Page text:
You’ve said before that you give audiences what they need and not what they want. What do you mean by that?
Joss: What I mean, and I got a little shit for saying that after Tara’s death — fans thought it was demeaning, but it’s not; I am a fan, I watch the show every week to see what will happen — but the fact of the matter is, no one wants to see Romeo and Juliet die happily married. Everybody feels terrible for them, wishes they could get away, but if they did, people wouldn’t remember the damn play as much … I think that people need two kinds of fulfillment — one in which you give and one in which you hold back.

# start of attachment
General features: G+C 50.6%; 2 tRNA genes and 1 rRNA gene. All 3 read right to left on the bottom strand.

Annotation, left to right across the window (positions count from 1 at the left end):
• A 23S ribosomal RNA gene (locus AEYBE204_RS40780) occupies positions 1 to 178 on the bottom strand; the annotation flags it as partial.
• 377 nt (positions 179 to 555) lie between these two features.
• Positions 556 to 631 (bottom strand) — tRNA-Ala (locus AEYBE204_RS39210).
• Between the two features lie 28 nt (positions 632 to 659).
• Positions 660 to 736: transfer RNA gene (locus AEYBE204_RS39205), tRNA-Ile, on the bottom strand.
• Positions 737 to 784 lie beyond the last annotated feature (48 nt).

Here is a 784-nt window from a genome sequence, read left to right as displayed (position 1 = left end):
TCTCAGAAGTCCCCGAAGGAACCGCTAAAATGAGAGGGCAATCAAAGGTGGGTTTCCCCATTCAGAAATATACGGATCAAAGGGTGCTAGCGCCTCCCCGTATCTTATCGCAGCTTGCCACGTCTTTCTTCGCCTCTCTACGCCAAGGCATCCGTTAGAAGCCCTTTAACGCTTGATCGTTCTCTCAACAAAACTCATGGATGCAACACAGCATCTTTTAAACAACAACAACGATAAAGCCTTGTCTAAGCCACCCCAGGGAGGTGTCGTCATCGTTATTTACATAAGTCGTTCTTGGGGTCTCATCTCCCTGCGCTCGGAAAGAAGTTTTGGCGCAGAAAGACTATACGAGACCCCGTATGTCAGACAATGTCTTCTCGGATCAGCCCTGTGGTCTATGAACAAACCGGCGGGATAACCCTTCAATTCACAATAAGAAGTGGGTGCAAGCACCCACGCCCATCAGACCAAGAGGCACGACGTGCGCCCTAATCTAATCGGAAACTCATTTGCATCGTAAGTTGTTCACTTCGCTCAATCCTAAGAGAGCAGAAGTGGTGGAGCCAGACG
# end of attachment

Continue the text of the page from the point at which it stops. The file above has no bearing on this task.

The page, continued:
Part of fulfillment is need, is longing, is being unfulfilled, that’s the nature of tragedy and a lot of drama. Very often, what the fans want, they get. But very often, what they want, they can’t quite have, because we want them to feel the way our characters felt, we want them to feel how Willow felt after Tara died. Some people will never forgive me for making that statement, but I’m not saying I know better, I’m saying that the narrative exists beyond me.